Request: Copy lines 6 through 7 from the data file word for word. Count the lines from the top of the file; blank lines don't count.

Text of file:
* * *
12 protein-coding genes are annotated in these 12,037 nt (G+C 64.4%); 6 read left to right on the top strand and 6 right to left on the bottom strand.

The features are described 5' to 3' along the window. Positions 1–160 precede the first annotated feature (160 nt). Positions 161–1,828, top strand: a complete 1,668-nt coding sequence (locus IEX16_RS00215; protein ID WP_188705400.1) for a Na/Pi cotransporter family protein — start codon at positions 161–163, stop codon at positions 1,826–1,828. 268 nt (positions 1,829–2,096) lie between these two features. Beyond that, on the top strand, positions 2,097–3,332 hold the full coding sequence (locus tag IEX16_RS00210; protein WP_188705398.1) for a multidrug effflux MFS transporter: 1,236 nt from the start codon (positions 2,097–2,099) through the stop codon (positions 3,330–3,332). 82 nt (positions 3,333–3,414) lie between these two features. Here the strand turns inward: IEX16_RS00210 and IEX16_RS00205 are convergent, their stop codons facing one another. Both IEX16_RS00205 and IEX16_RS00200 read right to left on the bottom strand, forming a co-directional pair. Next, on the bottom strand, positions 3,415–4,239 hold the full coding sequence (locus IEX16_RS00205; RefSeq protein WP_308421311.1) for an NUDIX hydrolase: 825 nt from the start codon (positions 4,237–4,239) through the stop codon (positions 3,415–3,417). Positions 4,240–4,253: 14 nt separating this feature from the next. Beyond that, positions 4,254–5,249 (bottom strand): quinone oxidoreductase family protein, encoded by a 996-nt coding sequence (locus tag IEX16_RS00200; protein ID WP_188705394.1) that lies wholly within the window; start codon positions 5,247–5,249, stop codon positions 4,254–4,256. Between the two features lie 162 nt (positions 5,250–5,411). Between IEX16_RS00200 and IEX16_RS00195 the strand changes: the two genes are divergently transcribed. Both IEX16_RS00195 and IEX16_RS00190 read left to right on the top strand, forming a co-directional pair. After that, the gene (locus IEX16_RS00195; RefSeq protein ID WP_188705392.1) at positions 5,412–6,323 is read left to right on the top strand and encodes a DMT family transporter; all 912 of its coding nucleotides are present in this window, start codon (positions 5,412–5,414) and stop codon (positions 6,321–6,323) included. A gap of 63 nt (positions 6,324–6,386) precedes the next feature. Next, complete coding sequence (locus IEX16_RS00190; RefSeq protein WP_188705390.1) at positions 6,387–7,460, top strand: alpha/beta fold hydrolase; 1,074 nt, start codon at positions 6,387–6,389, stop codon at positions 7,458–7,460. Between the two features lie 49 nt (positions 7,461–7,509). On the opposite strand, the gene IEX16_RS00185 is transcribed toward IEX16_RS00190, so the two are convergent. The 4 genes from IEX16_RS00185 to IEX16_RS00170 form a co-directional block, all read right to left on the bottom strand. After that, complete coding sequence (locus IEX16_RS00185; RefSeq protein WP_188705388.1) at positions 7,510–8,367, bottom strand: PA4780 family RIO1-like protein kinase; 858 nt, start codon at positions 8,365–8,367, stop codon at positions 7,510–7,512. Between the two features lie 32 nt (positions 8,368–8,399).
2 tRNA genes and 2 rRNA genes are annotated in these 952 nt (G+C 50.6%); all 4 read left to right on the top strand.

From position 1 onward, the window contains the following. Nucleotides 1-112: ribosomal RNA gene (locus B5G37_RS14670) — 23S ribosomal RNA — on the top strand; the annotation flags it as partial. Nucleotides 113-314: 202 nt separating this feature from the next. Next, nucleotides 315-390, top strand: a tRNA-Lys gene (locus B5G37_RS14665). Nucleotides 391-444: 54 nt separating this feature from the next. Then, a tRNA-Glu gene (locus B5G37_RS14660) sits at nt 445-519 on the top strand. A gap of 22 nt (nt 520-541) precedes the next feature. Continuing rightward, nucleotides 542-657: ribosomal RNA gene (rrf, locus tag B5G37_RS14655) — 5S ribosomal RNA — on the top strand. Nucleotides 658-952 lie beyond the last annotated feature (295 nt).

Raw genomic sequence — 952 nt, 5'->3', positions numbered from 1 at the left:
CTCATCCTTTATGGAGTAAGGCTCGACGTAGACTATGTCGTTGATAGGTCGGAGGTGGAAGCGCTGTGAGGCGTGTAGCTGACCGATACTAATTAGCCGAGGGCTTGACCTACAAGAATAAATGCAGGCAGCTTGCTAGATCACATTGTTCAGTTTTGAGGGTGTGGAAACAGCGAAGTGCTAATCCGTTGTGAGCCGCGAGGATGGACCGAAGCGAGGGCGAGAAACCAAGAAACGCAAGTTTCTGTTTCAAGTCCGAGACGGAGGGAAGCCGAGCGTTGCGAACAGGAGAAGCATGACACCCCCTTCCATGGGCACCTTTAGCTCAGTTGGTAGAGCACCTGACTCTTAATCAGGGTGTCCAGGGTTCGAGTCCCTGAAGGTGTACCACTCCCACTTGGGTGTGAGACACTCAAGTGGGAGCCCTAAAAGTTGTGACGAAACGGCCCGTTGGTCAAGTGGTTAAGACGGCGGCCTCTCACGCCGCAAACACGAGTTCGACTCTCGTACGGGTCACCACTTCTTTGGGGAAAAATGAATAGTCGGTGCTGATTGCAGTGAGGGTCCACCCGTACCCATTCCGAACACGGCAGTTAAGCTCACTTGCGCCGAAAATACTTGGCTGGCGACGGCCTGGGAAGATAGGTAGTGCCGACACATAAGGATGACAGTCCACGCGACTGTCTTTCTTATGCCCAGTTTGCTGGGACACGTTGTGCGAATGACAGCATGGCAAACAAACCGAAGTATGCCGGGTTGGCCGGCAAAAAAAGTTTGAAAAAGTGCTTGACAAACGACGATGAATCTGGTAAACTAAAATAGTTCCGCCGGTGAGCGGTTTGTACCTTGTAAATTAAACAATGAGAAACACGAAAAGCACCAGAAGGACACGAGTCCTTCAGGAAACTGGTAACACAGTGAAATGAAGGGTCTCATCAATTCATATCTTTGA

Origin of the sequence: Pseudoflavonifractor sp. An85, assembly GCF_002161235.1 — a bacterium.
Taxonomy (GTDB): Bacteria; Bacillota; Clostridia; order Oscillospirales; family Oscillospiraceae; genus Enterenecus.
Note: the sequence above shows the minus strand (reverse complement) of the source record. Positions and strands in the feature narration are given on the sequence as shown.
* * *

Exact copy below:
CTCATCCTTTATGGAGTAAGGCTCGACGTAGACTATGTCGTTGATAGGTCGGAGGTGGAAGCGCTGTGAGGCGTGTAGCTGACCGATACTAATTAGCCGAGGGCTTGACCTACAAGAATAAATGCAGGCAGCTTGCTAGATCACATTGTTCAGTTTTGAGGGTGTGGAAACAGCGAAGTGCTAATCCGTTGTGAGCCGCGAGGATGGACCGAAGCGAGGGCGAGAAACCAAGAAACGCAAGTTTCTGTTTCAAGTCCGAGACGGAGGGAAGCCGAGCGTTGCGAACAGGAGAAGCATGACACCCCCTTCCATGGGCACCTTTAGCTCAGTTGGTAGAGCACCTGACTCTTAATCAGGGTGTCCAGGGTTCGAGTCCCTGAAGGTGTACCACTCCCACTTGGGTGTGAGACACTCAAGTGGGAGCCCTAAAAGTTGTGACGAAACGGCCCGTTGGTCAAGTGGTTAAGACGGCGGCCTCTCACGCCGCAAACACGAGTTCGACTCTCGTACGGGTCACCACTTCTTTGGGGAAAAATGAATAGTCGGTGCTGATTGCAGTGAGGGTCCACCCGTACCCATTCCGAACACGGCAGTTAAGCTCACTTGCGCCGAAAATACTTGGCTGGCGACGGCCTGGGAAGATAGGTAGTGCCGACACATAAGGATGACAGTCCACGCGACTGTCTTTCTTATGCCCAGTTTGCTGGGACACGTTGTGCGAATGACAGCATGGCAAACAAACCGAAGTATGCCGGGTTGGCCGGCAAAAAAAGTTTGAAAAAGTGCTTGACAAACGACGATGAATCTGGTAAACTAAAATAGTTCCGCCGGTGAGCGGTTTGTACCTTGTAAATTAAACAATGAGAAACACGAAAAGCACCAGAAGGACACGAGTCCTTCAGGAAACTGGTAACACAGTGAAATGAAGGGTCTCATCAATTCATATCTTTGA

Origin of the sequence: Pseudoflavonifractor sp. An85, assembly GCF_002161235.1 — a bacterium.